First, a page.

Gray-blue dots (also called granules or pepperingGray dots) are due to fine melanin particles within melanophages or as extracellular “dust” in the superficialThis glossary term has not yet been described. dermis; this feature is associated with regressionThis glossary term has not yet been described..

Dots 28.jpg


Regular dotsDots clustered at the center of the lesion, or located on the network lines (also called target network)

Dots clustered at the center of the lesion, or located on the network lines (also called target network)

Regular dots 24.jpg
Dots.jpg

Irregular dotsAny distribution of dots other than dots as described for regular dots.

Irregular dots tend to be heterogenous in size, shape and color and are frequently found at the periphery of a given lesion or scattered throughout the lesion.

In melanomas, dots are irregularly distributed and may be found focally at the periphery of lesions. Blue-gray dots can also correspond with small dermal aggregates of pigmented BCCAbbreviation for Basal Cell Carcinoma. Red dots are equivalent to dotted vesselstiny pinpoint vessels and can be seen in diverse cutaneous tumors such as keratinocyte carcinomas, Spitz neviThis glossary term has not yet been described. and melanomas [2].

Dots schematic 24.jpg


ReferencesThis is material contained in a footnote or bibliography holding further information.
  1. Kittler et al.: Standardization of terminology in dermoscopyThe examination of [skin lesions] with a 'dermatoscope'. This traditionally consists of a magnifier (typically x10), a non-polarised light source, a transparent plate and a liquid medium between the instrument and the skin, and allows inspection of skin lesions unobstructed by skin surface reflections. Modern dermatoscopes dispense with the use of liquid medium and instead use polarised light to cancel out skin surface reflections./dermatoscopyThe examination of [skin lesions] with a 'dermatoscope'. This traditionally consists of a magnifier (typically x10), a non-polarised light source, a transparent plate and a liquid medium between the instrument and the skin, and allows inspection of skin lesions unobstructed by skin surface reflections. Modern dermatoscopes dispense with the use of liquid medium and instead use polarised light to cancel out skin surface reflections.: Results of the third consensus conference of the International Society of DermoscopyThe examination of [skin lesions] with a 'dermatoscope'. This traditionally consists of a magnifier (typically x10), a non-polarised light source, a transparent plate and a liquid medium between the instrument and the skin, and allows inspection of skin lesions unobstructed by skin surface reflections. Modern dermatoscopes dispense with the use of liquid medium and instead use polarised light to cancel out skin surface reflections.. J. Am. Acad. Dermatol. 2016;74:1093-106. PMID: 26896294. DOI.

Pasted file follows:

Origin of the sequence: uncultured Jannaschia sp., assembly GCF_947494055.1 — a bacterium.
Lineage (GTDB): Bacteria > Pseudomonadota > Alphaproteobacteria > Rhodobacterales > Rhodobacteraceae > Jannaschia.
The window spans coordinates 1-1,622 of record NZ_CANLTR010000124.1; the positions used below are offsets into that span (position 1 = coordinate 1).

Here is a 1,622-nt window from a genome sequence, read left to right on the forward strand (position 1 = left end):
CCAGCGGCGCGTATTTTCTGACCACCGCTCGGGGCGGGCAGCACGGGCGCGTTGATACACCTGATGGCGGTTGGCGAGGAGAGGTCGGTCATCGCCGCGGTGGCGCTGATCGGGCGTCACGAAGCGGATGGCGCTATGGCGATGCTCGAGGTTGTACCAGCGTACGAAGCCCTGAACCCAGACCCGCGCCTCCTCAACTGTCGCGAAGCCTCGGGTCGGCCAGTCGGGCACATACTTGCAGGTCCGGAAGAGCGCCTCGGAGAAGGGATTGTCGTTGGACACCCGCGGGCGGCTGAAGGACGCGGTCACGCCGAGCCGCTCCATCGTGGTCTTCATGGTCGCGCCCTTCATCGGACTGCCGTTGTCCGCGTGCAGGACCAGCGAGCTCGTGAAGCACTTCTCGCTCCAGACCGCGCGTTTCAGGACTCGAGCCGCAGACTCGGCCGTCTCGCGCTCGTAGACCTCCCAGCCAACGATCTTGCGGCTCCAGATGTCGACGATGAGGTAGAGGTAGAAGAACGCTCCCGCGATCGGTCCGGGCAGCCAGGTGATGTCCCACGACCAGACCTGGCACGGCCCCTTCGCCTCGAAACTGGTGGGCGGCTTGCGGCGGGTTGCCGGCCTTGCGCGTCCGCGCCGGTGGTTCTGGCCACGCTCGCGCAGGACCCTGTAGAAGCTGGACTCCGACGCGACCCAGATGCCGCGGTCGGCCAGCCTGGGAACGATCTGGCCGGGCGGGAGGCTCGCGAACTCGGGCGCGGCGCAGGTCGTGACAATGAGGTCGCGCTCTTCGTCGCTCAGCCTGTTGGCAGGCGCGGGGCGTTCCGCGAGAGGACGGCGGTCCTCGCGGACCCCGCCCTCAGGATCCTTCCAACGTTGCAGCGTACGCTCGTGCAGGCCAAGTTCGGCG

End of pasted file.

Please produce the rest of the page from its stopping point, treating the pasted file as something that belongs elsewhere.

2. Massi et al.: Histopathologic correlates of dermoscopic criteriameasure of how well one variable or set of variables predicts an outcome. Dermatol Clin 2001;19:259-68, vii. PMID: 11556235.